You would think that with a number of judges already stating that keyword advertising based on a trademarked term is not trademark infringement
that companies would stop filing such lawsuits. Apparently, you'd be wrong. And, oddly, the latest company to file such a lawsuit isn't a small no-name company (as is usually the case), but American Airlines who is suing Google for showing ads when people search on American Airlines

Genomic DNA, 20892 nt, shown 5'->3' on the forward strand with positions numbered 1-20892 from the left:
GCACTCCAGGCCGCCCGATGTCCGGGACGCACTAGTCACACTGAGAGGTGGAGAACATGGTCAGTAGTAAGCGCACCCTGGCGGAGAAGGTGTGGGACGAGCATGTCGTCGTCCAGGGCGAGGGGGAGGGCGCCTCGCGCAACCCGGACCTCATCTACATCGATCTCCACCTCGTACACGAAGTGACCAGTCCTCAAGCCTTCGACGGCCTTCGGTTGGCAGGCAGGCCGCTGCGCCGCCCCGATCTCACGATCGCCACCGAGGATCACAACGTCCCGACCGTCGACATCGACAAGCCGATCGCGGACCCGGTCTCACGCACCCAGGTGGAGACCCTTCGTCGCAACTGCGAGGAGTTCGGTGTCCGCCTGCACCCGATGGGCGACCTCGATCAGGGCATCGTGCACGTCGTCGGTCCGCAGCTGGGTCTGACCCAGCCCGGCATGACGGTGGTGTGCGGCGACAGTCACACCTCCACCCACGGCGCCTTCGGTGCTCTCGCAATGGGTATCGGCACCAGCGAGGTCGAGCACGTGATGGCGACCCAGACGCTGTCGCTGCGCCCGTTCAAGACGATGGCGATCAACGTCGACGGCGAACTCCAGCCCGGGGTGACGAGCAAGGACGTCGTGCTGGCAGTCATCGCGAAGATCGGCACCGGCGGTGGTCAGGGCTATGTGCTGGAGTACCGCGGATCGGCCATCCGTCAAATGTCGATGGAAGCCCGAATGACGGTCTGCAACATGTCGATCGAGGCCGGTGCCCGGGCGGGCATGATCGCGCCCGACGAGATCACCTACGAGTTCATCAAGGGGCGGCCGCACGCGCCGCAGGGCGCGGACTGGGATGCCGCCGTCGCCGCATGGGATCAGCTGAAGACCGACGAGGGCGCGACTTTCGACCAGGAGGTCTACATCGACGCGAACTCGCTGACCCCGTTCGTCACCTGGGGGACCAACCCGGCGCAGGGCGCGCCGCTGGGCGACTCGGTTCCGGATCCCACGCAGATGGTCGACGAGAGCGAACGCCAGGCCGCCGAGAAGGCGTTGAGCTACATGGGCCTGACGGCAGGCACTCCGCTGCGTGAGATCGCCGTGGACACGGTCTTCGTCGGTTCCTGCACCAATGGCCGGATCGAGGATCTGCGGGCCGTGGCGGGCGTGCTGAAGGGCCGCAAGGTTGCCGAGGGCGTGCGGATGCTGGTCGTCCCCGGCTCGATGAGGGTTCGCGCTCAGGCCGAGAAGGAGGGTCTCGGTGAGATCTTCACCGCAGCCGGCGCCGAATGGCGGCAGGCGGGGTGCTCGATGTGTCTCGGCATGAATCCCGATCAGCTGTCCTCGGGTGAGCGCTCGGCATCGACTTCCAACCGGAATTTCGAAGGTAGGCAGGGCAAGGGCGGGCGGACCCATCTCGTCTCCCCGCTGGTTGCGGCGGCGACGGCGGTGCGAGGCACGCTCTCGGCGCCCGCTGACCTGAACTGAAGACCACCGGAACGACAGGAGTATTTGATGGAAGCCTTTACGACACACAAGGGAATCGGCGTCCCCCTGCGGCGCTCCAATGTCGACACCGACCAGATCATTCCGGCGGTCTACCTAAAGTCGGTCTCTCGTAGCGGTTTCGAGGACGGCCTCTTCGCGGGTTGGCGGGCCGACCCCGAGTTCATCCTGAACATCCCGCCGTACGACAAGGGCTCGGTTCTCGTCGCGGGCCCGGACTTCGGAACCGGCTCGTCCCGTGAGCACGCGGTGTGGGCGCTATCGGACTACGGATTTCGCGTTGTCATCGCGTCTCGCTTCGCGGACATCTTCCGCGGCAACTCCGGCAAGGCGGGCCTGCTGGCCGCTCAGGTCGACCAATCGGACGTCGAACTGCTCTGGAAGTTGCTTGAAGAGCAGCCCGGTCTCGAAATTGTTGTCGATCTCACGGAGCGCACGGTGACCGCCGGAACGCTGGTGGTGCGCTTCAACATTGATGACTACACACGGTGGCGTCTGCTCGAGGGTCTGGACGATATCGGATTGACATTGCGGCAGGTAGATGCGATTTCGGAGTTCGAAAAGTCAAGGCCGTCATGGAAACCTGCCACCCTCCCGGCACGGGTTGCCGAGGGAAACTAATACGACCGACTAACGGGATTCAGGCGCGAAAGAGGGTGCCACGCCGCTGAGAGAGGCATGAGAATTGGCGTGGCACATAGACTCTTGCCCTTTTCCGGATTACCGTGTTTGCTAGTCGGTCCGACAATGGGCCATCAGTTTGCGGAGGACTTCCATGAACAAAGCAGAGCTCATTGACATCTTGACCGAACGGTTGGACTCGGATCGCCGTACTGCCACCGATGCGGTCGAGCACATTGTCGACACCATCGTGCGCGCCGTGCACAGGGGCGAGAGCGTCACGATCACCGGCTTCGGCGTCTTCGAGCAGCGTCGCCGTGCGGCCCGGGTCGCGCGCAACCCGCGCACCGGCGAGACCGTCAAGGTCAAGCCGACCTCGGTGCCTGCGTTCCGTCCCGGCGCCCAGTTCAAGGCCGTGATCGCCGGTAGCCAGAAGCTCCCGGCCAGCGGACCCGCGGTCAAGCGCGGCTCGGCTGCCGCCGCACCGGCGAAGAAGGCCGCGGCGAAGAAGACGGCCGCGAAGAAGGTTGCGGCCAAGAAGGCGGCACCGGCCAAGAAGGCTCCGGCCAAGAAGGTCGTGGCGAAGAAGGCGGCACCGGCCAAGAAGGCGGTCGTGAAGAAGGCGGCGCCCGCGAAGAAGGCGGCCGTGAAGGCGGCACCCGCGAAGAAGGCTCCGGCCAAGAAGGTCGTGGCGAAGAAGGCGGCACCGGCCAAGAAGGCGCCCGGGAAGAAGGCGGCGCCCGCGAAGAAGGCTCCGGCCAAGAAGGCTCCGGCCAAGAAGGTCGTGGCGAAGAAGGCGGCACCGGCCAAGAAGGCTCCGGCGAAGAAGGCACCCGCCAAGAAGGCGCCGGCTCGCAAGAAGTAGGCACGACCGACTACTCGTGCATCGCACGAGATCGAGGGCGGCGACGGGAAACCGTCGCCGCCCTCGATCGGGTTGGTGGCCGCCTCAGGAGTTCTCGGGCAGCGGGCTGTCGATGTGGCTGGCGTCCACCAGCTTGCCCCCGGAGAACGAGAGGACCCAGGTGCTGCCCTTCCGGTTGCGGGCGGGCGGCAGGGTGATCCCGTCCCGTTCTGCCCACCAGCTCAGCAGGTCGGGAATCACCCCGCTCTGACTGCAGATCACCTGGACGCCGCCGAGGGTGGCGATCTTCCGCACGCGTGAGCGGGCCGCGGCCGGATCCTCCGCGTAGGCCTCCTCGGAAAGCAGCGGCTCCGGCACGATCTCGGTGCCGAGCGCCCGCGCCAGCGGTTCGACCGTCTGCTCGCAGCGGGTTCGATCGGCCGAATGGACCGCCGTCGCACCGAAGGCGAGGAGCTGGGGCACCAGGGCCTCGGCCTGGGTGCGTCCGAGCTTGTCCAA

. There are many problems with this lawsuit. First and foremost, suing Google is going after the wrong party. Google isn't the one doing the advertising, they're simply providing the billboard on which advertisers can write what they want. If there is infringement, then it should be the liability of the advertisers, not Google. Second, it's most likely not trademark infringement. Trademarks, unlike copyrights and patents, aren't designed to give the company full control, but just to prevent customer confusion. As long as the ads aren't misleading people into thinking that clicking on them will take them to American Airlines' own site, then it's hard to see how it's trademark infringement. It's perfectly legal (and good business) to advertise in a place when someone is looking for the competition. That's why you see discount coupons in supermarkets right next to competing products. Also, American Airlines is apparently complaining that some of the advertisers, while legally selling American Airlines tickets, also sell competitors' tickets. There's absolutely nothing illegal about that. If a company legitimately sells AA tickets, and someone does a search on American Airlines, why shouldn't they be able to point out that they sell AA tickets -- even if they also sell someone else's tickets? So far, most of these lawsuits end up going quite poorly for the complaining company, so this seems like it's likely going to be a waste of time and money for American Airlines, at a time when it would seem like they have a lot more pressing problems to be solving.